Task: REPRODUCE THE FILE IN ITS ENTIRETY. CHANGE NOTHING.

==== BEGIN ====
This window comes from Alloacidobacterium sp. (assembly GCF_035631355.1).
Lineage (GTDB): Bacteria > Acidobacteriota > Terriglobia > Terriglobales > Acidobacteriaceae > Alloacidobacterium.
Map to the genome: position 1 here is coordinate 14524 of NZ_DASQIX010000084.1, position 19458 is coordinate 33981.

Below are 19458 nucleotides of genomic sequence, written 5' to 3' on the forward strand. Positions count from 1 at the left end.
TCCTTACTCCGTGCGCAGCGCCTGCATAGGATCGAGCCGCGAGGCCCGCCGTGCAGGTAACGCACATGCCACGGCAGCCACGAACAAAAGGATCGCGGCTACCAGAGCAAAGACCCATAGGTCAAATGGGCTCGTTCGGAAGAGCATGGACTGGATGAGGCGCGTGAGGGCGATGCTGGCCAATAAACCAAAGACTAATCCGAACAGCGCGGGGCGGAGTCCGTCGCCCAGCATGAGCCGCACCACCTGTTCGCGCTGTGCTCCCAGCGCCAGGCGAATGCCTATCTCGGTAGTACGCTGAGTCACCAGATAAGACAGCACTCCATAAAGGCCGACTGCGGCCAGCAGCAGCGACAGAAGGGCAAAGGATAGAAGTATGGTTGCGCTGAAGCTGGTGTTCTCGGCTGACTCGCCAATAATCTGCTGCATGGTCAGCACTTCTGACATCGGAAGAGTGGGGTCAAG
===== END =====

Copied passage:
This window comes from Alloacidobacterium sp. (assembly GCF_035631355.1).
Lineage (GTDB): Bacteria > Acidobacteriota > Terriglobia > Terriglobales > Acidobacteriaceae > Alloacidobacterium.
Map to the genome: position 1 here is coordinate 14524 of NZ_DASQIX010000084.1, position 19458 is coordinate 33981.

Below are 19458 nucleotides of genomic sequence, written 5' to 3' on the forward strand. Positions count from 1 at the left end.
TCCTTACTCCGTGCGCAGCGCCTGCATAGGATCGAGCCGCGAGGCCCGCCGTGCAGGTAACGCACATGCCACGGCAGCCACGAACAAAAGGATCGCGGCTACCAGAGCAAAGACCCATAGGTCAAATGGGCTCGTTCGGAAGAGCATGGACTGGATGAGGCGCGTGAGGGCGATGCTGGCCAATAAACCAAAGACTAATCCGAACAGCGCGGGGCGGAGTCCGTCGCCCAGCATGAGCCGCACCACCTGTTCGCGCTGTGCTCCCAGCGCCAGGCGAATGCCTATCTCGGTAGTACGCTGAGTCACCAGATAAGACAGCACTCCATAAAGGCCGACTGCGGCCAGCAGCAGCGACAGAAGGGCAAAGGATAGAAGTATGGTTGCGCTGAAGCTGGTGTTCTCGGCTGACTCGCCAATAATCTGCTGCATGGTCAGCACTTCTGACATCGGAAGAGTGGGGTCAAG